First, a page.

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Courtesy of the Royal Academy of Arts' Collection | Licence: All Rights Reserved
Courtesy of the Royal Academy of Arts' Collection | Licence: All Rights Reserved

The garden of the convent of St. Bonaventure, Rome


Edward William Cooke

From the collection


The garden of the convent of St. Bonaventure, Rome




Edward Cooke arrived in Rome with his sister Laura on December 23rd 1845. Except for a two week excursion to Tivoli, he remained in the city until May the following year. Rome was an unusual destination for a marine painter, and Cooke wrote to his family stating that he was 'taking it coolly' and adding that he had 'intended to paint one or two pictures for the Academy whilst here but it was impossible - 1st because I have been out of spirits and poorly, 2ndly the multitude of objects of intense interest have so completely seized all my thoughts since I left Genoa and the sea, that I seem for a time to have lost all my impressions of marine subjects and effects'.

Nevertheless, Cooke avidly sketched the city's classical and medieval sites during his stay and these formed the basis for several subsequent oil paintings of Roman scenes. A number of the sketches from his Roman visit were also engraved and published in Leaves from my Sketchbook (1876). The drawings in this group depict a wide variety of sites and some relate to compositions which he later developed as oil paintings, including the Doria Pamphili gardens and the view from the Villa Wolskonsky.

This group of 100 drawings consists of travel sketches by E.W. Cooke. They come from a stock of over 20,000 that the artist produced over the course of his career. Following the early death of his wife in 1844, Cooke developed a peripatetic lifestyle, travelling extensively in Britain and Ireland as well as making regular visits to Holland, France, Italy, Germany and Switzerland. He also toured Spain, Egypt and Sweden. Whilst travelling, Cooke filled scores of sketchbooks with his meticulous pencil drawings of seascapes, landscapes, architecture and local scenes. Given the highly detailed nature of his drawings it is perhaps unsurpising that Cooke also made use of a camera lucida and photography in his work.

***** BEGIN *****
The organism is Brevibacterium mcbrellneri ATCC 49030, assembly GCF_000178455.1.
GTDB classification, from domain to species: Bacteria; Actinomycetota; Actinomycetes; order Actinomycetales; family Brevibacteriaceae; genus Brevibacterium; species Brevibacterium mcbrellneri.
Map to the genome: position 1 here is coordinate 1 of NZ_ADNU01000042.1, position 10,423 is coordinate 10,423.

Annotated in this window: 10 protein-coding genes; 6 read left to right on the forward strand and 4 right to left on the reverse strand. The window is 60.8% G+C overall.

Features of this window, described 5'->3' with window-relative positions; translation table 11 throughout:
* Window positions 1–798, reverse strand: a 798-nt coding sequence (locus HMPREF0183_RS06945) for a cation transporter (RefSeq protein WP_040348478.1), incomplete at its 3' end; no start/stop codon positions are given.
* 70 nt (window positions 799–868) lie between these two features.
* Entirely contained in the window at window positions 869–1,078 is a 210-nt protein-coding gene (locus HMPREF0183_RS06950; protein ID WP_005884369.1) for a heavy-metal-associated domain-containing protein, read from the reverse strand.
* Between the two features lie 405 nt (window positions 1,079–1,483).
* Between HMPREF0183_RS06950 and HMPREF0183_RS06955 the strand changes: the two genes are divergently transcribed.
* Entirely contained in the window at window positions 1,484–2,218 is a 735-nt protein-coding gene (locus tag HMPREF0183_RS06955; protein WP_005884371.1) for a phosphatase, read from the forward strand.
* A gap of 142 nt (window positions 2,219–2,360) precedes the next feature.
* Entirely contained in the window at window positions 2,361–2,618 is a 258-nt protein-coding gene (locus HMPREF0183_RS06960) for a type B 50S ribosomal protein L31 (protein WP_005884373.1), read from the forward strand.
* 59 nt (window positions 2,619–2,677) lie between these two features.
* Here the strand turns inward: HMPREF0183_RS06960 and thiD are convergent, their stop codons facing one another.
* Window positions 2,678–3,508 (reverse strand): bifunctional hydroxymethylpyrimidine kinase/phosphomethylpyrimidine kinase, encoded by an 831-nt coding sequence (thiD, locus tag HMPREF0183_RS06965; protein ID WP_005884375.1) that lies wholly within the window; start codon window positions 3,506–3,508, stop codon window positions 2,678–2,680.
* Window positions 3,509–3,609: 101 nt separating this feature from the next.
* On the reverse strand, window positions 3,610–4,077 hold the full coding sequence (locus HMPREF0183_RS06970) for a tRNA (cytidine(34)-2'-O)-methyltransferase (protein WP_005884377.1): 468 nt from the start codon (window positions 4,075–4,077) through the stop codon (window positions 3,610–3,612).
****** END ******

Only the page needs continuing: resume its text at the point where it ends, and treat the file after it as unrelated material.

Cooke's travel sketches were generally made with subsequent engravings or oil paintings in mind and his habit was to take his sketchbooks apart on his return and file them in order. The drawings were later mounted by the artist's sisters, with whom he shared a house. There was a studio sale of Cooke's work shortly after his death in 1880 but this group of drawings was retained by his family and presented to the Royal Academy at a later date.

Many of the drawings were engraved and published in the two editions of Cooke's Leaves from my Sketchbook (1876 and 1877). In the introduction to these publications Cooke wrote, 'Travels in many countries, extending over a period of fifty years, have filled my Sketch-books with several thousand sketches, which have often served to recall to friends pleasant memories of happy days and sunny climes, and excite a wish to visit places alike remarkable for natural beauty and historic interest.'

Descriptive medium: Pencil on wove paper

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Church of St. Bonaventura at Palatine, Rome, Italy



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